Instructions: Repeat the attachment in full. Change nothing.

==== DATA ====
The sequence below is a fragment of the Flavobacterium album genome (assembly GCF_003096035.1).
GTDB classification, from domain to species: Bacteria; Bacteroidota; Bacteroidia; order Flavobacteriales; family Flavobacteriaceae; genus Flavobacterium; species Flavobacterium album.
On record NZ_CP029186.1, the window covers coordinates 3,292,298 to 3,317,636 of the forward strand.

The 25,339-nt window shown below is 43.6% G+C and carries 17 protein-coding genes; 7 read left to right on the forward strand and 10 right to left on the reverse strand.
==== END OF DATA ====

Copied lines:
The sequence below is a fragment of the Flavobacterium album genome (assembly GCF_003096035.1).
GTDB classification, from domain to species: Bacteria; Bacteroidota; Bacteroidia; order Flavobacteriales; family Flavobacteriaceae; genus Flavobacterium; species Flavobacterium album.
On record NZ_CP029186.1, the window covers coordinates 3,292,298 to 3,317,636 of the forward strand.

The 25,339-nt window shown below is 43.6% G+C and carries 17 protein-coding genes; 7 read left to right on the forward strand and 10 right to left on the reverse strand.